Substandard electronic imports to Nigeria
I live in Bukuru town, in Jos-South of Plateau State. Through the centre of Bukuru, a major road passes. It is the Jos-Bukuru Road. This very road is the hub of economic activities in the town. Somewhere along this road, there is the town’s branch of First Bank of Nigeria Plc. It is where I bank. Going to and from the bank each time, I see an eyesore, the inferior imports of, mostly, electronic devices that include computer mice, mobile phone chargers, USB cables, headphones, shortwave radio receivers, torchlights, mp3 players, dry cells, etc.
What makes them an eyesore? It is the fact that they are substandard –you buy today, they fail tomorrow. So, you go again to purchase the same item, ensuring the enslavement continues.
As long as this continues, we will remain a poor nation. It is a strategy that ensures we continue to work for nations from where these imports often come. These nations, mostly in Asia, become the vampires, sucking us slowly and leaving us malnourished. Eventually, they will leave us dead. This is what strikes me, each time I walk along this road.
Many times, I have bought computer mice that I come home to realize aren’t functioning at all. Why would someone want to manufacture and sell an item that isn’t functional? It is, clearly, to suck you and grow fat in the process.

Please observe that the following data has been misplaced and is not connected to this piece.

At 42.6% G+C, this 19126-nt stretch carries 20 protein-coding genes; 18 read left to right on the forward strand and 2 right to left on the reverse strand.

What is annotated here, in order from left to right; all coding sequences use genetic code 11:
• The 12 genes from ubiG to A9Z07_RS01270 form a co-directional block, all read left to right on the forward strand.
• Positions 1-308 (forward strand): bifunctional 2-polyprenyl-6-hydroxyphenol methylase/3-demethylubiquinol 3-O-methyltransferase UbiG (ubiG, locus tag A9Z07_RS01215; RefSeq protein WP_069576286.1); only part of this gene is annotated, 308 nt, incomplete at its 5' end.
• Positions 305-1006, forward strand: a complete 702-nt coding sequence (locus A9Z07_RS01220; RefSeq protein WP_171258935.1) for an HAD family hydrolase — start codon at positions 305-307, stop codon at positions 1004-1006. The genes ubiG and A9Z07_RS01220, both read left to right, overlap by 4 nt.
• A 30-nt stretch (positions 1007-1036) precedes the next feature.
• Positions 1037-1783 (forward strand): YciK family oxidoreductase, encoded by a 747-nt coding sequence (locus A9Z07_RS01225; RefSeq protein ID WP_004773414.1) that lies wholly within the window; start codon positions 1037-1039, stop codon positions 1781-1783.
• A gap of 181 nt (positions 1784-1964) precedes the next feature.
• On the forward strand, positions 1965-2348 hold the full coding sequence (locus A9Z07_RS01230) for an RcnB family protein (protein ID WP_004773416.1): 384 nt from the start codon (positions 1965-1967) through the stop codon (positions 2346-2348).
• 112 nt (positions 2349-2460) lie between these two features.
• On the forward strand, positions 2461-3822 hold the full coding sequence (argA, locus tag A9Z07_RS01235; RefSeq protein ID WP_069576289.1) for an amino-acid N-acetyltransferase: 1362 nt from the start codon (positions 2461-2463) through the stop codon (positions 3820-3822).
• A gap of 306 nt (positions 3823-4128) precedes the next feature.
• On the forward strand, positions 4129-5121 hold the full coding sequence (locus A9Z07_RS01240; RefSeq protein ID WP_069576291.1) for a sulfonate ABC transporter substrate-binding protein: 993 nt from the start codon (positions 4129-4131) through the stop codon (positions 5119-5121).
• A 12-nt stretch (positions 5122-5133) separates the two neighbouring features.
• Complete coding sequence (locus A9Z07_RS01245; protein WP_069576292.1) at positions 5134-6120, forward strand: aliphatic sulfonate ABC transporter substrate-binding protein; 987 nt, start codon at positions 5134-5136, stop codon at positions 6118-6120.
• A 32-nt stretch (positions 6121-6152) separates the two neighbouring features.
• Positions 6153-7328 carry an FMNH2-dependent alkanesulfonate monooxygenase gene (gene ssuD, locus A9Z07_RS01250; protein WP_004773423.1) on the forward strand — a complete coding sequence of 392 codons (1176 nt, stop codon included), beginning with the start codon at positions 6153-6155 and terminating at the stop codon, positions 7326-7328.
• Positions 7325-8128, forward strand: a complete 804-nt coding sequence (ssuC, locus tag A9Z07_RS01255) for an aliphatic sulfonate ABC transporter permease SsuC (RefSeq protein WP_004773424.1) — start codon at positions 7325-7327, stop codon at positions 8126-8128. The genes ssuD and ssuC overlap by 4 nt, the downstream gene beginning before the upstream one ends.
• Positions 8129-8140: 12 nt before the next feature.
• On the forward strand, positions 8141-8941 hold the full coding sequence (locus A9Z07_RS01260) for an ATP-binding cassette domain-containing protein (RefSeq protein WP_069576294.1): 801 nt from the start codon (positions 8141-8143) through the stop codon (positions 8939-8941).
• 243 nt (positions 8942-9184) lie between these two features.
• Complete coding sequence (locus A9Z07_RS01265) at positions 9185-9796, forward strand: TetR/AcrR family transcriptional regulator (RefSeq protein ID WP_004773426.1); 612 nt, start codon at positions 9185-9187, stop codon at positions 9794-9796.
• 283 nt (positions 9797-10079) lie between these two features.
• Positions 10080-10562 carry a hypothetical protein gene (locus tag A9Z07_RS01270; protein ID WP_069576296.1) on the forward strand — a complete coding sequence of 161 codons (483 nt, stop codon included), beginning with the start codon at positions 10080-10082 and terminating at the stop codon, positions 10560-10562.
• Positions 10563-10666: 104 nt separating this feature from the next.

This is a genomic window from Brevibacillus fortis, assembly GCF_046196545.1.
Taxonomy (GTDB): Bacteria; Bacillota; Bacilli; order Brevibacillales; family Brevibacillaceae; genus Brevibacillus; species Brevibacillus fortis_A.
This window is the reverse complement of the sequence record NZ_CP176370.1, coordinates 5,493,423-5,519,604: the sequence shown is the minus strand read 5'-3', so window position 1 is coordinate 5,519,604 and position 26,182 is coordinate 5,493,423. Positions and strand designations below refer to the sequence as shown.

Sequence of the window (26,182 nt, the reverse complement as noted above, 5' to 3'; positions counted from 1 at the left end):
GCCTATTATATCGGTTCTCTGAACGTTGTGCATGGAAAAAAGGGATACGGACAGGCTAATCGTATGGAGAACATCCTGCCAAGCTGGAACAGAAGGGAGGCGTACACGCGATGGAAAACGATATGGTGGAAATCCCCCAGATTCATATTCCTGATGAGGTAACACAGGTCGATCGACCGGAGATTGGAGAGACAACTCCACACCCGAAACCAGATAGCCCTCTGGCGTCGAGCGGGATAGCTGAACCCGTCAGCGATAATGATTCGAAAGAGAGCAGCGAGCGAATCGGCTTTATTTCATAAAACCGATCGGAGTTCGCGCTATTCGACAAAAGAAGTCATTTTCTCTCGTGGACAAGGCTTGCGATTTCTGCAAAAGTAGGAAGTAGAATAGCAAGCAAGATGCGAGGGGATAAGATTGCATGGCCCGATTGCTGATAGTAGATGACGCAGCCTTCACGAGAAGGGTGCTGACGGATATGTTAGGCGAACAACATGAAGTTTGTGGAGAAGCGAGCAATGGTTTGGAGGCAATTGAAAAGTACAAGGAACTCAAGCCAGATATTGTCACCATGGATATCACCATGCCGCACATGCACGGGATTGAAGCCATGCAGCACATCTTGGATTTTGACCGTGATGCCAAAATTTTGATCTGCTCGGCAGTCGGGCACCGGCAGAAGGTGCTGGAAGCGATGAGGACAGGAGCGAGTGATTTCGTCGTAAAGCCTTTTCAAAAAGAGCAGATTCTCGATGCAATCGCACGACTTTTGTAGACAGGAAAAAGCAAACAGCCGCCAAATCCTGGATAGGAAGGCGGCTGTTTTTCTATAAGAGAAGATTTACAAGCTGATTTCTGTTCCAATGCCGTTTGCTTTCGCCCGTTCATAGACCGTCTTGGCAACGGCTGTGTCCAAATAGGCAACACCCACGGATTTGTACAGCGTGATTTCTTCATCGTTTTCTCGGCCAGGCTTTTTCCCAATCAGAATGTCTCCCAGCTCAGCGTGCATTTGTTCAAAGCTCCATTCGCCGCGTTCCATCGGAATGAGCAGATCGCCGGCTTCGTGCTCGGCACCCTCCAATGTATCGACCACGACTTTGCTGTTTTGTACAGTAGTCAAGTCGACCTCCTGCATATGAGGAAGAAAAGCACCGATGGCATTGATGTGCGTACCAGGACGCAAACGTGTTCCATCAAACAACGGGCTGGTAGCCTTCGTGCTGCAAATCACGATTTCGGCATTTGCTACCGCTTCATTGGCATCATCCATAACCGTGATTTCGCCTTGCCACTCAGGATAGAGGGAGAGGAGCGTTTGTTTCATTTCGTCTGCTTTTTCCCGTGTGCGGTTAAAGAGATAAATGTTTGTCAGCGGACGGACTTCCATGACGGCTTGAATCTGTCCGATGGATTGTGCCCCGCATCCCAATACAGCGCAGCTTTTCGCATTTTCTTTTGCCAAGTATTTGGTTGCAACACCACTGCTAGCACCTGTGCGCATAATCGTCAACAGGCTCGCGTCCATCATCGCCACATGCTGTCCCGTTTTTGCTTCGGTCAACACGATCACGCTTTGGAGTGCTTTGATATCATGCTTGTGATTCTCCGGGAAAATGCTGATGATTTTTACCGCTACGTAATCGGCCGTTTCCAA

It is not happening only in Jos. It is happening simultaneously in Bauchi, Kano, Lagos, Enugu, Kaduna, and everywhere across the country. This is how one is able to weigh the grave dimension of the problem, i.e when seen at the national scale.
The obvious kink is, no doubt, the unending demand for the dollar that it causes. It leads to the dollar scarcity (when it gets worse) and the subsequent devaluation of the naira, something that is inevitable when the supply of the dollar fail to meet demand.
When the government of President Buhari came, it was confronted with the fall in the prices of oil. As a result, there weren’t enough dollars coming into the country (oil is the major source of foreign currency to the country.) Consequently, the value of the naira crashed, from about N197 to over N400 a dollar. Then, painstakingly, it rose and stabilized at the current rate: N365 to a dollar.
The government had promised, during its political campaign, that it was going to create jobs. One way was to ban the importation of agricultural products that we can produce. In view of this, the government of Buhari banned the importation of rice. It served two purposes: the creation of jobs in the agricultural division, but also helping to reduce the demand for dollars meant for the importation. But obviously, there are “obscure” imports that are badly hurting the economy in severe degrees. They are these inferior electronic devices.
We are told that Nigerian importers are often shown classes of goods, based on their qualities. It is said that they often opt for inferior ones, because Nigerians prefer to buy those ones, in view of their “affordability.”
Sometimes a government needs to compel citizens to do things it is aware will benefit the citizens in the long run, despite how painful it would be to the citizens.
The Standard Organization of Nigeria (SON) is charged with the duty of ensuring such goods don’t come into the country. Clearly now, what this tells us it that SON is not serving the purpose for which it was created. It also means that there wouldn’t have been any difference if SON was non-existent. EFCC must look in their direction.